Did you know Dracula had his own TV show in 1990? This is the Halloween season, so let’s watch it!
In the previous episode of Dracula the Series, we met Klaus, Dracula’s right-hand-man. In episode seven, “Black Sheep,” we learn why Klaus is a big deal.
Cemetery plot: A man named Yeager comes to Gustav for help, saying his wife Emilia was turned into a vampire by Klaus. He wants Klaus dead. Klaus has been running around at night killing folks, threatening to reveal Lucard’s (a.k.a. Dracula’s) secrets. Gustav won’t help him, saying it’s too dangerous, but later meets Klaus in secret, revealing that Gustav and Klaus are working together! Later, Gustav traps Klaus inside Klaus’ tomb, and it’s here that we learn Klaus is really Gustav’s long-lost son. (Shocking reveal!) Gustav seals Klaus inside the tomb in the hopes that he can someday save his son.
King of the vampires: Lucard is all about shutting down an anti-pollution bill that might harm his business interests. Also because he’s evil.
Blood brothers: The episode’s B-story is Chris and Max fixing up an old radio in the hopes of listening to American baseball. The radio is then used to listen in on some of Lucard’s private conversations.
The new Mina: Sophie says she would rather listen to the New York Metropolitan Opera than the baseball game. She and Chris leave to go play tennis at the end of one scene, so I guess their romance is still going strong.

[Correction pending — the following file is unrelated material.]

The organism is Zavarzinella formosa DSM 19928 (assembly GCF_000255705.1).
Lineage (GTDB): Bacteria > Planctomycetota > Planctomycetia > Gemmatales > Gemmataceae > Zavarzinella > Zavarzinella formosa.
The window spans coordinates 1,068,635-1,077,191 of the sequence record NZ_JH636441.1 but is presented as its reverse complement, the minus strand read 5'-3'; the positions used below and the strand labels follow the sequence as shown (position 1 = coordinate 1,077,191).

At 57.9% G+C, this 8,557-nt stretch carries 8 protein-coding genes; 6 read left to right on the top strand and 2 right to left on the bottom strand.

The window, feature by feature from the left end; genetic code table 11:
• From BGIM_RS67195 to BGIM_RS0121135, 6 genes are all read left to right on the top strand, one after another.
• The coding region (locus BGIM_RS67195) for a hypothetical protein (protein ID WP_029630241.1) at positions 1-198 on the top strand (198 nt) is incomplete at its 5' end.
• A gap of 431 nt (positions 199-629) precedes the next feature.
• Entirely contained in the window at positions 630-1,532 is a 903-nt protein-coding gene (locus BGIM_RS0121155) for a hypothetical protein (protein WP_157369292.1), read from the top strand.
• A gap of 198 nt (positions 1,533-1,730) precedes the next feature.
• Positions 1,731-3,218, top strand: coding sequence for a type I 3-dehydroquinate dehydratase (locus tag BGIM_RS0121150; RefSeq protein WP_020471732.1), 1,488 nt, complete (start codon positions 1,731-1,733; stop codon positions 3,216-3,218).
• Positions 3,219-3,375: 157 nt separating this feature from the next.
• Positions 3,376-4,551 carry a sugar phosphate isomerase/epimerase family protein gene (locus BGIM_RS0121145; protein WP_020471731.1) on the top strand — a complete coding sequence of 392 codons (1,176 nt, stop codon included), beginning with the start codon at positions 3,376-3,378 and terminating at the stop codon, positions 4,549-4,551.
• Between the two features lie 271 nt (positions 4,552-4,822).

Stake master: We’re not told how, exactly, Klaus became a vampire, except that Lucard did it just to spite Gustav. Gustav keeps this a secret from Chris, Max, and Sophie.
Slayer’s handbook: The episode takes place on St. George’s Eve on a full moon, which is the one time that a vampire must return to his or her original grave to sleep. This is what enables Gustav to catch Klaus. Lucard departs to his original tomb, but we don’t learn where that is.
Killer quotes: Klaus: “You’re always telling me about the good old days, when you used to terrorize the countryside.” Lucard: “Klaus, I know what it is to be young and enthusiastic, but we must have discipline.”
Behind the screams: Younger brother Max was played by Jacob Tierney, who went on to be a regular on Are You Afraid of the Dark? He stuck with acting into adulthood with a number of film and TV roles. He’s also broken out into making his own films, having written and directed The Trotsky in 2009, among others.
Bite me: The show (mostly) drops the comedy shtick in favor of an attempt at horror and even drama in this episode. It doesn’t quite succeed, because this is Dracula the Series after all, but the fact that they tried to make the series more than just a hokey kids’ show should be applauded.
Next: Salieri does not approve.
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